Lauren Kennedy Brady landed in Johannesburg on Friday to a flurry of text messages and news alerts.
But scanning her phone, Kennedy Brady, 47, learned a new variant of the coronavirus had been detected in South Africa. Not long after, the family found themselves stranded, their reservation on the next flight canceled amid the new restrictions.
“Until that moment, everything seemed fine. We hadn’t had any problems traveling around. Of course, there’s been protocols … but that’s just the world we live in now,” Kennedy Brady said. “So for this thing to have happened within minutes — it was just like, ‘And stop.’ ”
The disruptions for Kennedy Brady and her family, as well as so many others, come as various governments scramble to place restrictions on travel, closing their borders to southern African countries amid concern about the potentially dangerous variant, dubbed omicron. Those rule changes are already having ripple effects for travelers as the holiday season gets underway.
Travelers have been left stuck abroad, desperately trying to get home amid a slew of cancellations, while others are scratching plans to see loved ones in other countries — for many the latest in a series of pandemic-induced travel frustrations, coming only weeks after the United States lifted its ban on visitors from 33 countries. Travel medicine experts say while the restrictions may allow time to learn more about the variant’s dangers, the concerns leave international travelers to determine how much they’re willing to deal with.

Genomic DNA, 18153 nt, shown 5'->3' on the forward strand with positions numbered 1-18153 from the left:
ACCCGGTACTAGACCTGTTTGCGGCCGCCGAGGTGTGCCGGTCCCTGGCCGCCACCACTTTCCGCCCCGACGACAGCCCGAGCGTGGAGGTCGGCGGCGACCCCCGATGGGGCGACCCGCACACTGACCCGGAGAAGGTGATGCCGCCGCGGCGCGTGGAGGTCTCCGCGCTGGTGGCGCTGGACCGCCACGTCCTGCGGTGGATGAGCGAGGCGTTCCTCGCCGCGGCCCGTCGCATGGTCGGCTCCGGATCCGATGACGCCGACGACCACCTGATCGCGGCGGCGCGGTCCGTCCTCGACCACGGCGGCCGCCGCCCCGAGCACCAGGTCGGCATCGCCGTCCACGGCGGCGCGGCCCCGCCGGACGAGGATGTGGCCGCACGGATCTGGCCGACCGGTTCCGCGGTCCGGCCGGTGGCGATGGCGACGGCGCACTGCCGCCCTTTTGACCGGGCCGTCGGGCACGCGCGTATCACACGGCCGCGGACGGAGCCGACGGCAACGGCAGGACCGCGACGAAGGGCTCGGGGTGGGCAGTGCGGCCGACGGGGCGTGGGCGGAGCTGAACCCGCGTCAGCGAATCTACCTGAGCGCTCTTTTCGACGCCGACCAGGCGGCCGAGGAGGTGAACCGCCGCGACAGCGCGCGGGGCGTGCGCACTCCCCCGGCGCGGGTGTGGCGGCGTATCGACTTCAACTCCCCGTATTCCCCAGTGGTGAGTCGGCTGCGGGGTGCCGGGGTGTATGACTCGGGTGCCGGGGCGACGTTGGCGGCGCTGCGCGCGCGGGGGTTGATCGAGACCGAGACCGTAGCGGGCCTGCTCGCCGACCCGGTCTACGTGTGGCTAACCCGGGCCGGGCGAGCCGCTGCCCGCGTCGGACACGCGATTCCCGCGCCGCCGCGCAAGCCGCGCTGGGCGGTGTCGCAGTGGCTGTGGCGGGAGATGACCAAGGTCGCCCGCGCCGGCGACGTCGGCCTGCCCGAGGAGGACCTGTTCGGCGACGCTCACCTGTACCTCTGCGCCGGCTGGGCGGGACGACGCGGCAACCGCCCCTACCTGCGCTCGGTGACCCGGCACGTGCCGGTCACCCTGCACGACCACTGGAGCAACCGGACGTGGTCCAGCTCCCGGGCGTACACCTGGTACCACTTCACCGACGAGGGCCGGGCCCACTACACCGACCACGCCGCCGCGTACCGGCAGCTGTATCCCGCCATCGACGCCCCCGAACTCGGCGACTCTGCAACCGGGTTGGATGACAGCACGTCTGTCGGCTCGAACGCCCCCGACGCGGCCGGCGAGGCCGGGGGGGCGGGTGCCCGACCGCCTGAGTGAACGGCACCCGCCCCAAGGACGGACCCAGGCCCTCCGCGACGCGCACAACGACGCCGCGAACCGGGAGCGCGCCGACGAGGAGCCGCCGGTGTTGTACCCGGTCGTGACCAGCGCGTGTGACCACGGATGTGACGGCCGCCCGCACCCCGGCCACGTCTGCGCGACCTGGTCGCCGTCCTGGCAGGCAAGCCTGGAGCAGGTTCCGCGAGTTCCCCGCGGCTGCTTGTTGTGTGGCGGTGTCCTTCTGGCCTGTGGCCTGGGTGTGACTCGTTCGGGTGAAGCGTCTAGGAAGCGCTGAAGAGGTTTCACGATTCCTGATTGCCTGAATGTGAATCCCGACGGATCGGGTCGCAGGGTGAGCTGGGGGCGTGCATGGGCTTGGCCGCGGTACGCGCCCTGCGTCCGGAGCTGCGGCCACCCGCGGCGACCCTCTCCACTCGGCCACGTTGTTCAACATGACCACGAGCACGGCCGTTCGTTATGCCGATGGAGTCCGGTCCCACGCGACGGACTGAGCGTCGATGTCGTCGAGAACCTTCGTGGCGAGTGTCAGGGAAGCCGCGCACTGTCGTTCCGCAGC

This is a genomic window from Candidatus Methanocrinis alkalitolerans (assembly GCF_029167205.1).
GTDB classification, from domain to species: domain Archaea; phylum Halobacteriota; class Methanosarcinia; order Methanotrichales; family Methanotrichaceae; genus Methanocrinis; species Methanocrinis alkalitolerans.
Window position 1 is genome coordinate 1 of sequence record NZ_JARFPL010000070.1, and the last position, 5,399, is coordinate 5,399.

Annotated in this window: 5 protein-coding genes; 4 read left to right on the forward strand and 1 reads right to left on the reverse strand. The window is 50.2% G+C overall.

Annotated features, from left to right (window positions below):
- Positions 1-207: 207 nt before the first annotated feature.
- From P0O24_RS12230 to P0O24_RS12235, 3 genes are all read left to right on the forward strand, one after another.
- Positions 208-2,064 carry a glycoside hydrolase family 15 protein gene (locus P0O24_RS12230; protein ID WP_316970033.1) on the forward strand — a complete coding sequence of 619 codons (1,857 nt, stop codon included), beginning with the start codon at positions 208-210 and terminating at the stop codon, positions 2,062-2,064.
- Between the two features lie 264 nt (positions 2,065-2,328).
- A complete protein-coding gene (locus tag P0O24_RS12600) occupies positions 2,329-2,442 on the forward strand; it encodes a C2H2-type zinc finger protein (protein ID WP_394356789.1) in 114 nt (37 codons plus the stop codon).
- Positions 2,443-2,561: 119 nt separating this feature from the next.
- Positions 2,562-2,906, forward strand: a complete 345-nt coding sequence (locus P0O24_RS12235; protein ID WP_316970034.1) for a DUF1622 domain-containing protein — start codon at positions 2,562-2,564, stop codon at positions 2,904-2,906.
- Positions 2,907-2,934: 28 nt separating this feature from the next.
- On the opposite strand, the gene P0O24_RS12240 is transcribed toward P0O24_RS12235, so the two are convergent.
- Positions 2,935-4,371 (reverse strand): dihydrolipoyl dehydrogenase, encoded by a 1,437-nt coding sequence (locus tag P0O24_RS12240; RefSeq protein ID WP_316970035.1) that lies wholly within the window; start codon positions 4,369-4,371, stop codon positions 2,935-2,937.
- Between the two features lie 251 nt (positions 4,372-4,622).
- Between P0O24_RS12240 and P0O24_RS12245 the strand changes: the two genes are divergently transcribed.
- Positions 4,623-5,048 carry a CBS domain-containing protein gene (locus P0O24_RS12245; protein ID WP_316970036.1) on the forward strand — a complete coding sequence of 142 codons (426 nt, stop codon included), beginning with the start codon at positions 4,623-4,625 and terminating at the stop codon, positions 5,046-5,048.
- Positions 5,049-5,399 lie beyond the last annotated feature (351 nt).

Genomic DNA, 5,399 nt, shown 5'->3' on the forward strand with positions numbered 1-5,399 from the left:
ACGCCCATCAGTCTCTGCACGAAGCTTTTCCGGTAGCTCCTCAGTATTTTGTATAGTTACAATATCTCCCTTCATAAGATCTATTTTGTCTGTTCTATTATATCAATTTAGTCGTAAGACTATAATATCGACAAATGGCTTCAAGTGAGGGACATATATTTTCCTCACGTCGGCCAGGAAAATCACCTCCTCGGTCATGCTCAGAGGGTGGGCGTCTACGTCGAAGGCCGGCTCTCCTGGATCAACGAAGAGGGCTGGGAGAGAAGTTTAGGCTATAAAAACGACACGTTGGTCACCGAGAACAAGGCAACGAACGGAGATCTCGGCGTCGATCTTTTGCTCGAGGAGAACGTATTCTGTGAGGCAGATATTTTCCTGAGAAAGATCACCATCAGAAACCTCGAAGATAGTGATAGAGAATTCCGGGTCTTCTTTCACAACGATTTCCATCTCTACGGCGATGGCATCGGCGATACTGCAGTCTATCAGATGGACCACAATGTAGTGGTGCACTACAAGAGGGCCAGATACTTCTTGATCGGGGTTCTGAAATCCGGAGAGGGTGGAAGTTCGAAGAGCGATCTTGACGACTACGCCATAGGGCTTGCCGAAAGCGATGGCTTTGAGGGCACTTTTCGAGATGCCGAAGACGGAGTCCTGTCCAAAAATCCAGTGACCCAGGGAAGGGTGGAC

“We felt like we’ve come out of this long, dark tunnel,” said Julian Harrison, the owner of Premier Tours, a Philadelphia-based travel agency that specializes in African tours. “And this has started all over again, basically.”
For many, the latest jolt to travel was a reminder of early pandemic days, when borders closed, airports shuttered and flights were grounded overnight. In the aftermath of omicron’s discovery, the European Union, the United States and other nations moved to stop travel to South Africa and nearby countries — travel bans that will largely go into effect Monday, even as African officials and some public health experts condemn the move. Two nations went even further: Israel barred all foreigners from entering, while Morocco announced it was suspending incoming flights for two weeks.
Some countries are imposing new testing and quarantine requirements, sowing added confusion at a moment when many were just starting to feel confident traveling again.
“People are very tired and they want it to be over,” said David Freedman, president-elect of the American Society of Tropical Medicine and Hygiene. “And I think we’re going to have to reach an equilibrium before very long.”